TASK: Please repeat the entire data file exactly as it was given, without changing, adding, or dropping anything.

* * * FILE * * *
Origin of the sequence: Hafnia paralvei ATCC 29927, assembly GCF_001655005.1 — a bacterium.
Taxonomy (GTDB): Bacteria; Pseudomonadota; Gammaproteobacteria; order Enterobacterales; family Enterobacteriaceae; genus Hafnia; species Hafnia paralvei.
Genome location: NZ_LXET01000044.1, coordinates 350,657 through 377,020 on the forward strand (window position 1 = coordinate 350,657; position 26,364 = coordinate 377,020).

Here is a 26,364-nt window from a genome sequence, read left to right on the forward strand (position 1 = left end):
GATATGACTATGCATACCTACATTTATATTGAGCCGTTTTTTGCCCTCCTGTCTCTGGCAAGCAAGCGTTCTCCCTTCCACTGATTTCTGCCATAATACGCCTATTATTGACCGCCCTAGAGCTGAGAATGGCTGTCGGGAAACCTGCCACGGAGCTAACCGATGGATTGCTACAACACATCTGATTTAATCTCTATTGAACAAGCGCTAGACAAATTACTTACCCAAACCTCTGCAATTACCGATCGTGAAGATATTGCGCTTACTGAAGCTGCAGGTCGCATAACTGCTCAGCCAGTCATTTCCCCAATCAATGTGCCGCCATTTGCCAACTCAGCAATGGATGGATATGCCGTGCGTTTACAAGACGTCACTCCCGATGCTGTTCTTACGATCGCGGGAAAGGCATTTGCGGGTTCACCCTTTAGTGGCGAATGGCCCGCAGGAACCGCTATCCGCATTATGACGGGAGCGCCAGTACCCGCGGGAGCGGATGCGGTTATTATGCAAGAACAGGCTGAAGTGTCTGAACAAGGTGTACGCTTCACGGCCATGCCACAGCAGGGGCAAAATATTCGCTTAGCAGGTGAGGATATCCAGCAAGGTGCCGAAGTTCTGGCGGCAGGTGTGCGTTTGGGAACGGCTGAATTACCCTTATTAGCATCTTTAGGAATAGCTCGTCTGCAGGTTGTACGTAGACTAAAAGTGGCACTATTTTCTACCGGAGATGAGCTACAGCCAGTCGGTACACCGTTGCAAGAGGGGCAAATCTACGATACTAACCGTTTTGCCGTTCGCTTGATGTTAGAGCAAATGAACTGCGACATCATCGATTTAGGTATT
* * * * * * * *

Origin of the sequence: Hafnia paralvei ATCC 29927, assembly GCF_001655005.1 — a bacterium.
Taxonomy (GTDB): Bacteria; Pseudomonadota; Gammaproteobacteria; order Enterobacterales; family Enterobacteriaceae; genus Hafnia; species Hafnia paralvei.
Genome location: NZ_LXET01000044.1, coordinates 350,657 through 377,020 on the forward strand (window position 1 = coordinate 350,657; position 26,364 = coordinate 377,020).

Here is a 26,364-nt window from a genome sequence, read left to right on the forward strand (position 1 = left end):
GATATGACTATGCATACCTACATTTATATTGAGCCGTTTTTTGCCCTCCTGTCTCTGGCAAGCAAGCGTTCTCCCTTCCACTGATTTCTGCCATAATACGCCTATTATTGACCGCCCTAGAGCTGAGAATGGCTGTCGGGAAACCTGCCACGGAGCTAACCGATGGATTGCTACAACACATCTGATTTAATCTCTATTGAACAAGCGCTAGACAAATTACTTACCCAAACCTCTGCAATTACCGATCGTGAAGATATTGCGCTTACTGAAGCTGCAGGTCGCATAACTGCTCAGCCAGTCATTTCCCCAATCAATGTGCCGCCATTTGCCAACTCAGCAATGGATGGATATGCCGTGCGTTTACAAGACGTCACTCCCGATGCTGTTCTTACGATCGCGGGAAAGGCATTTGCGGGTTCACCCTTTAGTGGCGAATGGCCCGCAGGAACCGCTATCCGCATTATGACGGGAGCGCCAGTACCCGCGGGAGCGGATGCGGTTATTATGCAAGAACAGGCTGAAGTGTCTGAACAAGGTGTACGCTTCACGGCCATGCCACAGCAGGGGCAAAATATTCGCTTAGCAGGTGAGGATATCCAGCAAGGTGCCGAAGTTCTGGCGGCAGGTGTGCGTTTGGGAACGGCTGAATTACCCTTATTAGCATCTTTAGGAATAGCTCGTCTGCAGGTTGTACGTAGACTAAAAGTGGCACTATTTTCTACCGGAGATGAGCTACAGCCAGTCGGTACACCGTTGCAAGAGGGGCAAATCTACGATACTAACCGTTTTGCCGTTCGCTTGATGTTAGAGCAAATGAACTGCGACATCATCGATTTAGGTATT